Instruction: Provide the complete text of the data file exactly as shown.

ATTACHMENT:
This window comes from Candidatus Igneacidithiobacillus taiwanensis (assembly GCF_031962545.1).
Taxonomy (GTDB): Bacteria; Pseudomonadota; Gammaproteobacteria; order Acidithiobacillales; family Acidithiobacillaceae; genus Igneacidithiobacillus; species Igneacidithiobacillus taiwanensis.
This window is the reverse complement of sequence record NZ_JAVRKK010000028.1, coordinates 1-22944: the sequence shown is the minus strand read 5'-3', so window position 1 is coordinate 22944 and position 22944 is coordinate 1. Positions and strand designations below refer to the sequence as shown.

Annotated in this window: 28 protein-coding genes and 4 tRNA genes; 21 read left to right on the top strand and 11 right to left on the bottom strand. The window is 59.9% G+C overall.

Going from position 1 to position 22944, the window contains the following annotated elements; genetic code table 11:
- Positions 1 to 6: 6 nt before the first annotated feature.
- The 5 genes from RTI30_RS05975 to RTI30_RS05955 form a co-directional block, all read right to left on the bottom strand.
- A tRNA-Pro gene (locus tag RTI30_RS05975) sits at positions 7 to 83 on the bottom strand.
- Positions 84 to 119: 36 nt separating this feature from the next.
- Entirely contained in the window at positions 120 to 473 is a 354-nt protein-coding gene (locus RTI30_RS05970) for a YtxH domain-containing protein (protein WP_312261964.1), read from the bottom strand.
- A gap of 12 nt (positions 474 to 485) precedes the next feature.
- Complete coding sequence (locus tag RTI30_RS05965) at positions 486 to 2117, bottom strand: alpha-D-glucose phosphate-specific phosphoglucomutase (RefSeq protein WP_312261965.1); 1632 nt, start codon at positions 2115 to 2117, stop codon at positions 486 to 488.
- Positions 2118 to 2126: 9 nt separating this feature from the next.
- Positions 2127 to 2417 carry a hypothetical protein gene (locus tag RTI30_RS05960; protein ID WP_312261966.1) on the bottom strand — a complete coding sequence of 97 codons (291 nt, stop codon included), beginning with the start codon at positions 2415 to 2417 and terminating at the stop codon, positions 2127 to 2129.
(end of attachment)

This window comes from Candidatus Igneacidithiobacillus taiwanensis (assembly GCF_031962545.1).
Taxonomy (GTDB): Bacteria; Pseudomonadota; Gammaproteobacteria; order Acidithiobacillales; family Acidithiobacillaceae; genus Igneacidithiobacillus; species Igneacidithiobacillus taiwanensis.
This window is the reverse complement of sequence record NZ_JAVRKK010000028.1, coordinates 1-22944: the sequence shown is the minus strand read 5'-3', so window position 1 is coordinate 22944 and position 22944 is coordinate 1. Positions and strand designations below refer to the sequence as shown.

Annotated in this window: 28 protein-coding genes and 4 tRNA genes; 21 read left to right on the top strand and 11 right to left on the bottom strand. The window is 59.9% G+C overall.

Going from position 1 to position 22944, the window contains the following annotated elements; genetic code table 11:
- Positions 1 to 6: 6 nt before the first annotated feature.
- The 5 genes from RTI30_RS05975 to RTI30_RS05955 form a co-directional block, all read right to left on the bottom strand.
- A tRNA-Pro gene (locus tag RTI30_RS05975) sits at positions 7 to 83 on the bottom strand.
- Positions 84 to 119: 36 nt separating this feature from the next.
- Entirely contained in the window at positions 120 to 473 is a 354-nt protein-coding gene (locus RTI30_RS05970) for a YtxH domain-containing protein (protein WP_312261964.1), read from the bottom strand.
- A gap of 12 nt (positions 474 to 485) precedes the next feature.
- Complete coding sequence (locus tag RTI30_RS05965) at positions 486 to 2117, bottom strand: alpha-D-glucose phosphate-specific phosphoglucomutase (RefSeq protein WP_312261965.1); 1632 nt, start codon at positions 2115 to 2117, stop codon at positions 486 to 488.
- Positions 2118 to 2126: 9 nt separating this feature from the next.
- Positions 2127 to 2417 carry a hypothetical protein gene (locus tag RTI30_RS05960; protein ID WP_312261966.1) on the bottom strand — a complete coding sequence of 97 codons (291 nt, stop codon included), beginning with the start codon at positions 2415 to 2417 and terminating at the stop codon, positions 2127 to 2129.